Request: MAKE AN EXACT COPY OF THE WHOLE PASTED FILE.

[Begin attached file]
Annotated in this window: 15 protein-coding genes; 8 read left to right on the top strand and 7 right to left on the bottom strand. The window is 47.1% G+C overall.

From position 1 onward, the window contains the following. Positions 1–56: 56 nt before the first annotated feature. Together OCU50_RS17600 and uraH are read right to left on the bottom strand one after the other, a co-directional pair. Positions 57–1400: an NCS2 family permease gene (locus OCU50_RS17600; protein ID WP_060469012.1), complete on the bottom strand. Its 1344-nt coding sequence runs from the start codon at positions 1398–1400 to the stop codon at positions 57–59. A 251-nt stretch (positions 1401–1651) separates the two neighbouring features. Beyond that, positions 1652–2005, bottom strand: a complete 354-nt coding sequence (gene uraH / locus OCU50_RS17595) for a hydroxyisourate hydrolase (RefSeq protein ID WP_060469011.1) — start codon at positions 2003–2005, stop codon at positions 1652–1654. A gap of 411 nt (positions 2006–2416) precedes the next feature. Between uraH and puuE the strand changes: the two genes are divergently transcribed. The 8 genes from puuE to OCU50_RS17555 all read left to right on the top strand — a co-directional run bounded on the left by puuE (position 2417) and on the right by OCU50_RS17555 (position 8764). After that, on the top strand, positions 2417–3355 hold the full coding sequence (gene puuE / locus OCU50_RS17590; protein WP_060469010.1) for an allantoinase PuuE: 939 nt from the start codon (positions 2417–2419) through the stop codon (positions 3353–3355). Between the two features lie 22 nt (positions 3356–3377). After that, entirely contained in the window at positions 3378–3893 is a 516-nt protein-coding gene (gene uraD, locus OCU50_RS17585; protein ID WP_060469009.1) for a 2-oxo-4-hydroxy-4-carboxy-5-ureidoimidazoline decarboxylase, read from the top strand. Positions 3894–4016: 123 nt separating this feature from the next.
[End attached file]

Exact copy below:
Annotated in this window: 15 protein-coding genes; 8 read left to right on the top strand and 7 right to left on the bottom strand. The window is 47.1% G+C overall.

From position 1 onward, the window contains the following. Positions 1–56: 56 nt before the first annotated feature. Together OCU50_RS17600 and uraH are read right to left on the bottom strand one after the other, a co-directional pair. Positions 57–1400: an NCS2 family permease gene (locus OCU50_RS17600; protein ID WP_060469012.1), complete on the bottom strand. Its 1344-nt coding sequence runs from the start codon at positions 1398–1400 to the stop codon at positions 57–59. A 251-nt stretch (positions 1401–1651) separates the two neighbouring features. Beyond that, positions 1652–2005, bottom strand: a complete 354-nt coding sequence (gene uraH / locus OCU50_RS17595) for a hydroxyisourate hydrolase (RefSeq protein ID WP_060469011.1) — start codon at positions 2003–2005, stop codon at positions 1652–1654. A gap of 411 nt (positions 2006–2416) precedes the next feature. Between uraH and puuE the strand changes: the two genes are divergently transcribed. The 8 genes from puuE to OCU50_RS17555 all read left to right on the top strand — a co-directional run bounded on the left by puuE (position 2417) and on the right by OCU50_RS17555 (position 8764). After that, on the top strand, positions 2417–3355 hold the full coding sequence (gene puuE / locus OCU50_RS17590; protein WP_060469010.1) for an allantoinase PuuE: 939 nt from the start codon (positions 2417–2419) through the stop codon (positions 3353–3355). Between the two features lie 22 nt (positions 3356–3377). After that, entirely contained in the window at positions 3378–3893 is a 516-nt protein-coding gene (gene uraD, locus OCU50_RS17585; protein ID WP_060469009.1) for a 2-oxo-4-hydroxy-4-carboxy-5-ureidoimidazoline decarboxylase, read from the top strand. Positions 3894–4016: 123 nt separating this feature from the next.